10 Steps to Making a Career Change To Teaching

career change to teaching

There are hundreds of anecdotes that prove one supportive teacher can make all the difference in a child’s life. Even if you didn’t have that experience growing up, you can still become that teacher for future generations. If your current job leaves you uninspired and unmotivated, now may be the time to switch to education.

In fact, teaching as a second career is so common that there are entire teaching certification programs designed specifically for your needs. Teachers who come from other professions might even have an advantage over less-experienced educators, according to Dr. Alan Enomoto, Ed.D. associate dean at University of Massachusetts Global.

“Second-career teachers bring a wealth of experience and background into the classroom — much more than a 22-year-old,” Dr. Enomoto shares. “They are able to draw on real life to engage students, and that enthusiasm makes education come alive.”

10 Steps to Transition to Teaching

Transitioning careers can be an incredibly rewarding decision. It allows you to make a profound impact on the lives of young learners while bringing fresh perspectives and experiences to the classroom. However, making this transition requires careful planning and dedication. Consider the following advice on how to make a career change to teaching.

1. Reflect On Your Motivation

Before embarking on a career switch to teaching, it's crucial to reflect on your motivations and goals. Teaching is not just a job; it's often a calling. Ask yourself:

  • Why do I want to become a teacher?
  • What aspects of teaching interest me the most (e.g., subject, age group, teaching style)?
  • What unique skills and experiences can I bring to the classroom?

Dr. Enomoto has taught and worked with hundreds of second-career teachers who went back to school looking for something more. He recalls several attorneys he’s taught over the years who told a similar version of the same story.

"They realized that what they liked best about law was studying it in law school and became disillusioned once they started their practice," Dr. Enomoto shares. "They want to transition to a career where they feel they can make a meaningful impact on the lives of children."

Before you decide to become a teacher, take some time to reflect on your motivations. Think back to your own education experience — what did you enjoy, what did you detest, and how would you have done it differently if you were the teacher? Consider the times you’ve worked with children, adolescents, and young adults.

“One big thing I always tell people is to make sure you’re transitioning into this career for the right reasons. Teaching is a calling, but it’s also a responsibility,” Dr. Enomoto advises. "If your heart is not in it, you'll be doing a great disservice to the students in your classroom."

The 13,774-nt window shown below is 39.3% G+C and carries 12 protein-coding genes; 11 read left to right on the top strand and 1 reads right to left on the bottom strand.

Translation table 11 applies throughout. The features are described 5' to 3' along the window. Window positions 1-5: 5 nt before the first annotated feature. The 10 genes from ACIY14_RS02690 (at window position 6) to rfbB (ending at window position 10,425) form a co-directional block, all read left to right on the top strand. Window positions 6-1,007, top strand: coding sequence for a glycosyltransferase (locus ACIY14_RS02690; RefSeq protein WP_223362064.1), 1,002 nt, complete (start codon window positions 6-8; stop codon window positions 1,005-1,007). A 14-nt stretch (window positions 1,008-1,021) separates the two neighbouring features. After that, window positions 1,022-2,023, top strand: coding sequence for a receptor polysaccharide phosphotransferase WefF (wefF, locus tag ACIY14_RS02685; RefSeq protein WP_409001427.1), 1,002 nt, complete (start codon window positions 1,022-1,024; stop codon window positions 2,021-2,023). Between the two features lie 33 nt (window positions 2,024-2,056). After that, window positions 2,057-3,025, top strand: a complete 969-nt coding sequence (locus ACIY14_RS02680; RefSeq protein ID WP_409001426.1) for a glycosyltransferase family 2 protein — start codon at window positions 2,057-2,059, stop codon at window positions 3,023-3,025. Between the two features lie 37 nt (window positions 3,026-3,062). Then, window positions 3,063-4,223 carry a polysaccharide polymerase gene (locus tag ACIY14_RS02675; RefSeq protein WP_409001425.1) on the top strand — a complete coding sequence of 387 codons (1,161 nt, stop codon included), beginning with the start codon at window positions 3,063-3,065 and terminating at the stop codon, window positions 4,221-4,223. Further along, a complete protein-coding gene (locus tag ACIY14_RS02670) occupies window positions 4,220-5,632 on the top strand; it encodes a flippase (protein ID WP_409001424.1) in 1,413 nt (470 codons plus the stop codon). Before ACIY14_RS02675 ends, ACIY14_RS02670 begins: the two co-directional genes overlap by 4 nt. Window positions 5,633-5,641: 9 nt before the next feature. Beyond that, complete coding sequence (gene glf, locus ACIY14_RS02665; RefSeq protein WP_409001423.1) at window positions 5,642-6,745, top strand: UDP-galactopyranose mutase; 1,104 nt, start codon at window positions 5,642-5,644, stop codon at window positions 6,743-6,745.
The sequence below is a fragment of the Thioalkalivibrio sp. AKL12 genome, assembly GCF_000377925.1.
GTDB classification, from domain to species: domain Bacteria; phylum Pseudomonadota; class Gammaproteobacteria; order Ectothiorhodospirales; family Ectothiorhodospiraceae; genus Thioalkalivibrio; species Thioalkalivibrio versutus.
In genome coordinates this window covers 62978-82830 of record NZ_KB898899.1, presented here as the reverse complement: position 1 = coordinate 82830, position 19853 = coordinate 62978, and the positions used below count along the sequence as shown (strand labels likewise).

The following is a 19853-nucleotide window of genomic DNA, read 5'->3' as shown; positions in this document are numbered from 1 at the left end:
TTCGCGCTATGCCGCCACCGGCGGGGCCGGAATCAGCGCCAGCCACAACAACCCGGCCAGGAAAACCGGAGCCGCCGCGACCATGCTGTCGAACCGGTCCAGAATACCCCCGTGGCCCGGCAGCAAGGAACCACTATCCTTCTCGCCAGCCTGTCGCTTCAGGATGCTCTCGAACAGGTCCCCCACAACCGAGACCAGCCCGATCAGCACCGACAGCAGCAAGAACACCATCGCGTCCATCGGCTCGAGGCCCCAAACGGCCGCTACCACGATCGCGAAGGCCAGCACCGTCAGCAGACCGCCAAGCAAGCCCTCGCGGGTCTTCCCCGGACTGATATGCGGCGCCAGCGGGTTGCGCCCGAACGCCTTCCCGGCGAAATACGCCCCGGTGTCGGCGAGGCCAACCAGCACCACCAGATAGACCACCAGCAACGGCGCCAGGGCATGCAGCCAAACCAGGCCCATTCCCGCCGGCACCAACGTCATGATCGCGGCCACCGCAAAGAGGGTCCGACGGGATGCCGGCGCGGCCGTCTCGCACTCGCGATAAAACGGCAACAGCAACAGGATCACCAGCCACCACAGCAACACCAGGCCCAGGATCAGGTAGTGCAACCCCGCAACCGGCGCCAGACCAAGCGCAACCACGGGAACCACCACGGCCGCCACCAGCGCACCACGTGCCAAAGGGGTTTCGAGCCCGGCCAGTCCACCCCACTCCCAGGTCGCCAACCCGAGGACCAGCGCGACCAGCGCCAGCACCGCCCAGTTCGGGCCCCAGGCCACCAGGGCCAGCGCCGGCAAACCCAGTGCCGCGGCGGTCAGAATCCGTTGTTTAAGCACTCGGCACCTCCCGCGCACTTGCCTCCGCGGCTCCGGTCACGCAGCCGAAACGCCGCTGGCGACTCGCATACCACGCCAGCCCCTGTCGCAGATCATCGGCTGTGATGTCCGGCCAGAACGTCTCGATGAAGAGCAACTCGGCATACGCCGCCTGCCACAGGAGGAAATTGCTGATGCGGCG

2. Spend Time in the Classroom

If you’re considering teaching as a second career and haven’t spent much time working with students recently or at all, that should make you pause. “The biggest mistake aspiring educators make is to go into the profession and have no idea what the job actually entails,” Dr. Enomoto cautions. “If you’ve never observed a classroom prior to your first teaching, that’s a problem.”

He recommends finding opportunities to get involved in schools or education-related activities. Consider the following examples:

  • Work with a local public school to sit in on and observe a class.
  • Volunteer as a tutor or mentor.
  • Tap into your interests and become a coach for extracurricular clubs or organizations, like drama or theater, sports, knowledge bowl, etc.
  • Become a substitute teacher.
  • Volunteer or work as a teacher’s aide.

3. Consider What Age Level You’d Prefer Teaching

Logging classroom hours not only helps you understand the daily job expectations, but it’s also helpful in determining what age of students you want to work with. As children develop and mature into adolescents, their needs and behaviors change, meaning you might find your skills and temperament better suited to a particular grade level.

Here are some insights to consider:

  • Early childhood education (ages 3-4): Early childhood educators, also known as Pre-K teachers, create a stimulating and supportive environment to prepare children for their educational journey. Their focus spans social and emotional development, fostering vital skills like cooperation, empathy, and expression. Language, communication, motor skills, and early literacy are at the core of curriculum for this age group. Teachers utilize storytelling and games to encourage writing, problem solving, language acquisition, and a love for reading.
  • Elementary school (ages 5–10): These teachers are expert generalists and typically teach multiple subjects to one class. The curriculum often includes social studies, language arts, math, science, and reading. Elementary teachers are expected to be energetic, hands-on, and creative.